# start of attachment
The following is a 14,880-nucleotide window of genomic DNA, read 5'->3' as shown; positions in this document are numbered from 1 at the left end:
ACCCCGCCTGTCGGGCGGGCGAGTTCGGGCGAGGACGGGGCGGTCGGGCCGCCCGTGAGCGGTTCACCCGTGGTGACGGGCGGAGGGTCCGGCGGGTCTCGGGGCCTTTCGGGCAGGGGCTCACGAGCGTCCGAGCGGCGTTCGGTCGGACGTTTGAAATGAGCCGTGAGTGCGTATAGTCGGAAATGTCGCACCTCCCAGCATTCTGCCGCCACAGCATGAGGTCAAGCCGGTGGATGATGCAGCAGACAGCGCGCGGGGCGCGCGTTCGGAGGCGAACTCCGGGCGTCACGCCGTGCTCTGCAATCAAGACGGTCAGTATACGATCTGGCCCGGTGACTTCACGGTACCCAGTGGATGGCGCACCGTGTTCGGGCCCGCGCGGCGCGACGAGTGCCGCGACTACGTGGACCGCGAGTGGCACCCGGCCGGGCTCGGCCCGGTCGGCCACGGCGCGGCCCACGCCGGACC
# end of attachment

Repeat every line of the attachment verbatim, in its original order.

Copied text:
The following is a 14,880-nucleotide window of genomic DNA, read 5'->3' as shown; positions in this document are numbered from 1 at the left end:
ACCCCGCCTGTCGGGCGGGCGAGTTCGGGCGAGGACGGGGCGGTCGGGCCGCCCGTGAGCGGTTCACCCGTGGTGACGGGCGGAGGGTCCGGCGGGTCTCGGGGCCTTTCGGGCAGGGGCTCACGAGCGTCCGAGCGGCGTTCGGTCGGACGTTTGAAATGAGCCGTGAGTGCGTATAGTCGGAAATGTCGCACCTCCCAGCATTCTGCCGCCACAGCATGAGGTCAAGCCGGTGGATGATGCAGCAGACAGCGCGCGGGGCGCGCGTTCGGAGGCGAACTCCGGGCGTCACGCCGTGCTCTGCAATCAAGACGGTCAGTATACGATCTGGCCCGGTGACTTCACGGTACCCAGTGGATGGCGCACCGTGTTCGGGCCCGCGCGGCGCGACGAGTGCCGCGACTACGTGGACCGCGAGTGGCACCCGGCCGGGCTCGGCCCGGTCGGCCACGGCGCGGCCCACGCCGGACC